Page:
So anyway, shameless plugs all around. Visit Can Can Cleanse for tasty recipes (um, and beautiful photos), healthy tips, and if you're in SF, an awesome juice cleanse. Also, check back there regularly for updated, seasonal recipes! 

Saturday, October 20, 2012

Pumpkin Pie Granola

Last year Amanda and I really screwed up. We skipped Halloween…and we've regretted it ever since. We're really good at Halloween, and we really love Halloween, so it was a big miss. This year we started our costume planning pretty early, just to make sure we'll be prepared. 

I've also been on a major pumpkin kick this year. I've made pumpkin pancakes and pumpkin chili, ordered pumpkin waffles, pumpkin bread, and pumpkiny drinks, and finally, after weeks of obsessing over various pictures of it on Pinterest, made pumpkin granola. When I first saw recipes for pumpkin granola, I figured it had pumpkin pie spices, but not actual pumpkin… but alas, I was wrong! Turns out your average pumpkin granola does have pumpkin in it. And my pumpkin granola is full of not only pumpkin, but tons of other good stuff: maple syrup, millet, flax seeds, almonds, oats, pecans, and coconut. Deliciousness. Throw some of this deliciousness in with a bowl of greek yogurt and chopped apples or pears. Or, if you're really looking for a treat, stir a little bit of extra pumpkin puree and maple syrup into your yogurt, then top with the granola. Seriously, it's like eating pumpkin cheesecake. For breakfast.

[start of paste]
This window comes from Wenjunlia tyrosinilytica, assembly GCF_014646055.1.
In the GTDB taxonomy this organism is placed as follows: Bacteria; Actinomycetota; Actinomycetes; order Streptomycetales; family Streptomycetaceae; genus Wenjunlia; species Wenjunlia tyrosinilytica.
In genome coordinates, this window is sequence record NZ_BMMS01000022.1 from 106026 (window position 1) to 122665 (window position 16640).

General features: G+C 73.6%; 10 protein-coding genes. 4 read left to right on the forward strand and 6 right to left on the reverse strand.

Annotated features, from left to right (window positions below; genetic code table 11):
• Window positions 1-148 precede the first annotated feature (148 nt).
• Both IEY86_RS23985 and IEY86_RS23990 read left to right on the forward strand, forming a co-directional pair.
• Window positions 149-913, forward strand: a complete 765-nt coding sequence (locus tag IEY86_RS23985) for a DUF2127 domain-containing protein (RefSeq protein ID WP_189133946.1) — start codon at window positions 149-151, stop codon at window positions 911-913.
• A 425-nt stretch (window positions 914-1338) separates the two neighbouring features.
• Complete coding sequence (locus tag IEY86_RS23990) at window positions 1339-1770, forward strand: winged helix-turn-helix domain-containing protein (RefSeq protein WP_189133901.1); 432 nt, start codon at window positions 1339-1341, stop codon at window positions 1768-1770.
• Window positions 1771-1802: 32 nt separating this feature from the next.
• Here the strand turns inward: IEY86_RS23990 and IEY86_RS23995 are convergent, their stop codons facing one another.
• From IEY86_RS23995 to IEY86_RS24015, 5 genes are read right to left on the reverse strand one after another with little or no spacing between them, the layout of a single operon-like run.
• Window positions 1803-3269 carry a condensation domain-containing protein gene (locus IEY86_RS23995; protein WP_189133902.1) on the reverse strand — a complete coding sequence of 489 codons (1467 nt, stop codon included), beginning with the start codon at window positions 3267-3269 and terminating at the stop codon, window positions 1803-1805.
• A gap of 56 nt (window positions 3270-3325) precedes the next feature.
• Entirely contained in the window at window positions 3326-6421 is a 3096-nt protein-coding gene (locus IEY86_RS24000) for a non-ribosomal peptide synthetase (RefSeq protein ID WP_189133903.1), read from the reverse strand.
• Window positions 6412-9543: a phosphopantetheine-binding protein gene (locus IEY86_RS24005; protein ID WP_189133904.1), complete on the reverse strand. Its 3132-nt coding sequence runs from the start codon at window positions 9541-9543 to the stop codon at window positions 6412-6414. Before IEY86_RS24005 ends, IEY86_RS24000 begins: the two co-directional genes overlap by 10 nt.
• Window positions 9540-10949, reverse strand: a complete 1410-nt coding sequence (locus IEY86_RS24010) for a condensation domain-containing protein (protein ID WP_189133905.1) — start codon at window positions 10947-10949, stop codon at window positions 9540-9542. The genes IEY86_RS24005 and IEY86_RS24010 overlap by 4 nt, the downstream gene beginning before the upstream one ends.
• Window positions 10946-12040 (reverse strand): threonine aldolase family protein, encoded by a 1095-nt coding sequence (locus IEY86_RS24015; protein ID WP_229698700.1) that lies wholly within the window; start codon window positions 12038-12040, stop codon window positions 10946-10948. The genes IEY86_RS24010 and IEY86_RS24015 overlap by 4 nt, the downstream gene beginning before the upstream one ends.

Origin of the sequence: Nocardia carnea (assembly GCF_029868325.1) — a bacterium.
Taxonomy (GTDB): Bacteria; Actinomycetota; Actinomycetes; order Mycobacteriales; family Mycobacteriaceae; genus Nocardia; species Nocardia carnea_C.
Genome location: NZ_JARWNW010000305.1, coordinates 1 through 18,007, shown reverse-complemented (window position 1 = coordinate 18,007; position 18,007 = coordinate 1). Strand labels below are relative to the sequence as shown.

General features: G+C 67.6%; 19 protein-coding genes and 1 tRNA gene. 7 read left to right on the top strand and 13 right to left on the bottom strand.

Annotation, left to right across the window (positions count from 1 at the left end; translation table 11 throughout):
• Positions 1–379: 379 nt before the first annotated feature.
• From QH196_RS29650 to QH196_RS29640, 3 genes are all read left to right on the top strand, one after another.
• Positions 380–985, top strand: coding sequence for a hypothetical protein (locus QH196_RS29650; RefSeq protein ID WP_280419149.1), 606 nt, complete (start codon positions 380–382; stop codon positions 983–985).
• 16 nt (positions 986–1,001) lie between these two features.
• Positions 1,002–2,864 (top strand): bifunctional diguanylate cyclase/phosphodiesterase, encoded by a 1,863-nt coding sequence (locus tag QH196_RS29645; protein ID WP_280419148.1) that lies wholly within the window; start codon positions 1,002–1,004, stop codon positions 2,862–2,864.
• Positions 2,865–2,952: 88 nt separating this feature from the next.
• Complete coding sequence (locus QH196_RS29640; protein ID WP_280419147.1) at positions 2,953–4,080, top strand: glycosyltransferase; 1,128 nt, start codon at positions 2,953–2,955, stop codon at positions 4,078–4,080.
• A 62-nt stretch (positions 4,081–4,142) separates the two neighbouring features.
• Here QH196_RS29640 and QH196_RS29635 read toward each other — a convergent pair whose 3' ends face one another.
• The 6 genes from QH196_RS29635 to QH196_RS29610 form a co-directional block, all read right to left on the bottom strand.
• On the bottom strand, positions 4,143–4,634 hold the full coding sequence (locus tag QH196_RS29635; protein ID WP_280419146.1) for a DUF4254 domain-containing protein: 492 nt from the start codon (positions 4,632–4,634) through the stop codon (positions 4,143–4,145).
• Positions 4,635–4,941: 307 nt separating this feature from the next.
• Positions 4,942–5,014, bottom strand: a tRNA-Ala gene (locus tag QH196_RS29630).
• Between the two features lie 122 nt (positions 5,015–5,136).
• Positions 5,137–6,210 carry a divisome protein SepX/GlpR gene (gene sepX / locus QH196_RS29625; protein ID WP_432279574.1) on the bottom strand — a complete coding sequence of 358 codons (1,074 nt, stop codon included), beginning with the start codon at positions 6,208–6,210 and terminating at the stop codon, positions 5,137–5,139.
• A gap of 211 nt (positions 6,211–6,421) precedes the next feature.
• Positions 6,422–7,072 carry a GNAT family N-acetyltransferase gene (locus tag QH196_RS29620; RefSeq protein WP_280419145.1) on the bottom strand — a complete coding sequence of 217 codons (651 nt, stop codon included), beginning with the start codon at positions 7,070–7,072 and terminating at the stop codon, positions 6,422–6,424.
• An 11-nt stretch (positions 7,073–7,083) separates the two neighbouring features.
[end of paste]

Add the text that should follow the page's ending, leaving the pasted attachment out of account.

Up next on my all Halloween, all the time agenda: pumpkin patch, Amanda's BFF Becky's family Halloween chili recipe (Ps. Happy due-date day, Becky!!), scary movies,  and The Biggest 80s Party of the Year (ahem, Billy Idol show!). 

Pumpkin Pie Granola

1/4 cup millet
1 1/2 cups rolled oats
1/4 cup whole flaxseeds
1/2 cup chopped pecans
1/4 cup sliced almonds
1/4 cup desiccated coconut 
1/4 cup plus a spoonful real maple syrup
1/4 cup plus a spoonful pumpkin puree
2 tablespoons coconut oil (melted, if needed)
1/2 tsp vanilla extract
1 tablespoon brown sugar
1/2 teaspoon ground ginger
1/2 teaspoon ground allspice
1/2 teaspoon fresh ground nutmeg
1/2 teaspoon cinnamon
pinch salt